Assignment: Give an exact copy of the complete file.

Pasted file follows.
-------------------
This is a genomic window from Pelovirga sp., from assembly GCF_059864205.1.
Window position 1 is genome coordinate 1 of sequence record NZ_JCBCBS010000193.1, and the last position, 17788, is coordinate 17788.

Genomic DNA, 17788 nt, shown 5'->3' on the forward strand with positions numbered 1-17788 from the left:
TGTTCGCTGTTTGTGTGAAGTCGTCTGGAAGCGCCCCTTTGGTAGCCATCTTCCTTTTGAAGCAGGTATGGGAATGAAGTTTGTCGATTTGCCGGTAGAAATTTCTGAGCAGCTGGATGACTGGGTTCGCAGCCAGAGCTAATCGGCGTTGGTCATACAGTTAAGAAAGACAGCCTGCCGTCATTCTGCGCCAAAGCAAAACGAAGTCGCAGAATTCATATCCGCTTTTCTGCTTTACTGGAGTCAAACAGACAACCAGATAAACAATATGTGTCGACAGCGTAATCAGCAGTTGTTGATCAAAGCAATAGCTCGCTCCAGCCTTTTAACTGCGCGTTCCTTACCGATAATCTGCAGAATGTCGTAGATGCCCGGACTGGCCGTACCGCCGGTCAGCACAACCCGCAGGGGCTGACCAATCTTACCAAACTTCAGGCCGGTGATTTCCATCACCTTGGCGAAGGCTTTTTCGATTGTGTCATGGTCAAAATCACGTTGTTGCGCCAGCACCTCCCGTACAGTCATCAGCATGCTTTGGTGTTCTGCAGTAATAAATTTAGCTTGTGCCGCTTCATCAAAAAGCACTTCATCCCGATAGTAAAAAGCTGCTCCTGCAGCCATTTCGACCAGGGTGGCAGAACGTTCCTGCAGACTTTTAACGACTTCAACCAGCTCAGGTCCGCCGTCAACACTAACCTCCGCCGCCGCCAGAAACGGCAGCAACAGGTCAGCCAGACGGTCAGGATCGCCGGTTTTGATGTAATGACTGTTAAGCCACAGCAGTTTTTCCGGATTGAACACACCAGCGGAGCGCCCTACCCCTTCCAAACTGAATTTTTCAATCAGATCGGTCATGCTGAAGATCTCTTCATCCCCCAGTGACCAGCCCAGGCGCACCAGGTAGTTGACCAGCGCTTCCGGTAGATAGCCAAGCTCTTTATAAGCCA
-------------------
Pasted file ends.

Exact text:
This is a genomic window from Pelovirga sp., from assembly GCF_059864205.1.
Window position 1 is genome coordinate 1 of sequence record NZ_JCBCBS010000193.1, and the last position, 17788, is coordinate 17788.

Genomic DNA, 17788 nt, shown 5'->3' on the forward strand with positions numbered 1-17788 from the left:
TGTTCGCTGTTTGTGTGAAGTCGTCTGGAAGCGCCCCTTTGGTAGCCATCTTCCTTTTGAAGCAGGTATGGGAATGAAGTTTGTCGATTTGCCGGTAGAAATTTCTGAGCAGCTGGATGACTGGGTTCGCAGCCAGAGCTAATCGGCGTTGGTCATACAGTTAAGAAAGACAGCCTGCCGTCATTCTGCGCCAAAGCAAAACGAAGTCGCAGAATTCATATCCGCTTTTCTGCTTTACTGGAGTCAAACAGACAACCAGATAAACAATATGTGTCGACAGCGTAATCAGCAGTTGTTGATCAAAGCAATAGCTCGCTCCAGCCTTTTAACTGCGCGTTCCTTACCGATAATCTGCAGAATGTCGTAGATGCCCGGACTGGCCGTACCGCCGGTCAGCACAACCCGCAGGGGCTGACCAATCTTACCAAACTTCAGGCCGGTGATTTCCATCACCTTGGCGAAGGCTTTTTCGATTGTGTCATGGTCAAAATCACGTTGTTGCGCCAGCACCTCCCGTACAGTCATCAGCATGCTTTGGTGTTCTGCAGTAATAAATTTAGCTTGTGCCGCTTCATCAAAAAGCACTTCATCCCGATAGTAAAAAGCTGCTCCTGCAGCCATTTCGACCAGGGTGGCAGAACGTTCCTGCAGACTTTTAACGACTTCAACCAGCTCAGGTCCGCCGTCAACACTAACCTCCGCCGCCGCCAGAAACGGCAGCAACAGGTCAGCCAGACGGTCAGGATCGCCGGTTTTGATGTAATGACTGTTAAGCCACAGCAGTTTTTCCGGATTGAACACACCAGCGGAGCGCCCTACCCCTTCCAAACTGAATTTTTCAATCAGATCGGTCATGCTGAAGATCTCTTCATCCCCCAGTGACCAGCCCAGGCGCACCAGGTAGTTGACCAGCGCTTCCGGTAGATAGCCAAGCTCTTTATAAGCCA